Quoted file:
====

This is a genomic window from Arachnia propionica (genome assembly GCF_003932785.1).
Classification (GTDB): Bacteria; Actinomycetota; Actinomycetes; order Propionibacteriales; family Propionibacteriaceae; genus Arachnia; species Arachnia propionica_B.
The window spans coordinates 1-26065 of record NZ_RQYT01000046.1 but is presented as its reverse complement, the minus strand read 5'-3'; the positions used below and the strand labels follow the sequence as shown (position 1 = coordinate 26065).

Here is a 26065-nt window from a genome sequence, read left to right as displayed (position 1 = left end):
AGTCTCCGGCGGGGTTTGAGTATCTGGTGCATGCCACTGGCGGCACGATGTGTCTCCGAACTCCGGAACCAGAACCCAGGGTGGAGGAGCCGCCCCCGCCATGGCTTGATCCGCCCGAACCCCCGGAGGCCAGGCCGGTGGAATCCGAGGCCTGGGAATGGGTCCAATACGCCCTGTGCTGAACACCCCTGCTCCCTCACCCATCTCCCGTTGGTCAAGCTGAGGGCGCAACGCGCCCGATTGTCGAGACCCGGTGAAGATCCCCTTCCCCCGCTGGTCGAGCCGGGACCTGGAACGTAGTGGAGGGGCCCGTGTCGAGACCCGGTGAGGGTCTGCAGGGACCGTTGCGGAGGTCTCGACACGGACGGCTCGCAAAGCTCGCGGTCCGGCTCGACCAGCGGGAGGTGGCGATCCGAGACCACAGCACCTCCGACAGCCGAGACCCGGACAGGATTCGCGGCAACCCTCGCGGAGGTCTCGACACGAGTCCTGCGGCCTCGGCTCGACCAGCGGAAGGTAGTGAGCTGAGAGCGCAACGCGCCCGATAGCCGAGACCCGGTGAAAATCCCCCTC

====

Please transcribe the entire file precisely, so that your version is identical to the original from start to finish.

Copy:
This is a genomic window from Arachnia propionica (genome assembly GCF_003932785.1).
Classification (GTDB): Bacteria; Actinomycetota; Actinomycetes; order Propionibacteriales; family Propionibacteriaceae; genus Arachnia; species Arachnia propionica_B.
The window spans coordinates 1-26065 of record NZ_RQYT01000046.1 but is presented as its reverse complement, the minus strand read 5'-3'; the positions used below and the strand labels follow the sequence as shown (position 1 = coordinate 26065).

Here is a 26065-nt window from a genome sequence, read left to right as displayed (position 1 = left end):
AGTCTCCGGCGGGGTTTGAGTATCTGGTGCATGCCACTGGCGGCACGATGTGTCTCCGAACTCCGGAACCAGAACCCAGGGTGGAGGAGCCGCCCCCGCCATGGCTTGATCCGCCCGAACCCCCGGAGGCCAGGCCGGTGGAATCCGAGGCCTGGGAATGGGTCCAATACGCCCTGTGCTGAACACCCCTGCTCCCTCACCCATCTCCCGTTGGTCAAGCTGAGGGCGCAACGCGCCCGATTGTCGAGACCCGGTGAAGATCCCCTTCCCCCGCTGGTCGAGCCGGGACCTGGAACGTAGTGGAGGGGCCCGTGTCGAGACCCGGTGAGGGTCTGCAGGGACCGTTGCGGAGGTCTCGACACGGACGGCTCGCAAAGCTCGCGGTCCGGCTCGACCAGCGGGAGGTGGCGATCCGAGACCACAGCACCTCCGACAGCCGAGACCCGGACAGGATTCGCGGCAACCCTCGCGGAGGTCTCGACACGAGTCCTGCGGCCTCGGCTCGACCAGCGGAAGGTAGTGAGCTGAGAGCGCAACGCGCCCGATAGCCGAGACCCGGTGAAAATCCCCCTC